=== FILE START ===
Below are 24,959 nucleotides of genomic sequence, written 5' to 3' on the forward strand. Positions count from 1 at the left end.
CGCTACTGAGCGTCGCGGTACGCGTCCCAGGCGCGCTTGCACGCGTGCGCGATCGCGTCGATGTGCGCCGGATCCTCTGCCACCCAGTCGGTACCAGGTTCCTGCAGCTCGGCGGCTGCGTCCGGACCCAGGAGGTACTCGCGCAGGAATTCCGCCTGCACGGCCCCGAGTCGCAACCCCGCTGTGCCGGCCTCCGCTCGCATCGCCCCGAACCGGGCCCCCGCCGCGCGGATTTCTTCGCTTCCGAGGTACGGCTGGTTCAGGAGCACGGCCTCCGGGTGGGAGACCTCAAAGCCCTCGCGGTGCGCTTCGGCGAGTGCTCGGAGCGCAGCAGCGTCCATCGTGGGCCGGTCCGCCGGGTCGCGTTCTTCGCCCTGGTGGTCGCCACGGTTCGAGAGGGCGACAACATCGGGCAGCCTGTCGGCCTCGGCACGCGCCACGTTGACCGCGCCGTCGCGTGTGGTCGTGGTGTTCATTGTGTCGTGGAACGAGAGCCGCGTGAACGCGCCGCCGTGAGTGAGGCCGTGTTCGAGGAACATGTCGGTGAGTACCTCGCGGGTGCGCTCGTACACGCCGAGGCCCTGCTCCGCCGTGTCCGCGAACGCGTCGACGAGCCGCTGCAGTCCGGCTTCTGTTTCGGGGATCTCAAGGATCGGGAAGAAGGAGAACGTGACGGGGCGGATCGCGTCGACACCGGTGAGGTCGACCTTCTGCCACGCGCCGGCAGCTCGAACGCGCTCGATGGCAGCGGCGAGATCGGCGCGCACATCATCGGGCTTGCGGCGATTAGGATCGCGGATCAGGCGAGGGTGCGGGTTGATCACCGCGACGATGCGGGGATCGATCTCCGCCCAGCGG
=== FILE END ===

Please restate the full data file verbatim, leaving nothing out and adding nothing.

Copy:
Below are 24,959 nucleotides of genomic sequence, written 5' to 3' on the forward strand. Positions count from 1 at the left end.
CGCTACTGAGCGTCGCGGTACGCGTCCCAGGCGCGCTTGCACGCGTGCGCGATCGCGTCGATGTGCGCCGGATCCTCTGCCACCCAGTCGGTACCAGGTTCCTGCAGCTCGGCGGCTGCGTCCGGACCCAGGAGGTACTCGCGCAGGAATTCCGCCTGCACGGCCCCGAGTCGCAACCCCGCTGTGCCGGCCTCCGCTCGCATCGCCCCGAACCGGGCCCCCGCCGCGCGGATTTCTTCGCTTCCGAGGTACGGCTGGTTCAGGAGCACGGCCTCCGGGTGGGAGACCTCAAAGCCCTCGCGGTGCGCTTCGGCGAGTGCTCGGAGCGCAGCAGCGTCCATCGTGGGCCGGTCCGCCGGGTCGCGTTCTTCGCCCTGGTGGTCGCCACGGTTCGAGAGGGCGACAACATCGGGCAGCCTGTCGGCCTCGGCACGCGCCACGTTGACCGCGCCGTCGCGTGTGGTCGTGGTGTTCATTGTGTCGTGGAACGAGAGCCGCGTGAACGCGCCGCCGTGAGTGAGGCCGTGTTCGAGGAACATGTCGGTGAGTACCTCGCGGGTGCGCTCGTACACGCCGAGGCCCTGCTCCGCCGTGTCCGCGAACGCGTCGACGAGCCGCTGCAGTCCGGCTTCTGTTTCGGGGATCTCAAGGATCGGGAAGAAGGAGAACGTGACGGGGCGGATCGCGTCGACACCGGTGAGGTCGACCTTCTGCCACGCGCCGGCAGCTCGAACGCGCTCGATGGCAGCGGCGAGATCGGCGCGCACATCATCGGGCTTGCGGCGATTAGGATCGCGGATCAGGCGAGGGTGCGGGTTGATCACCGCGACGATGCGGGGATCGATCTCCGCCCAGCGG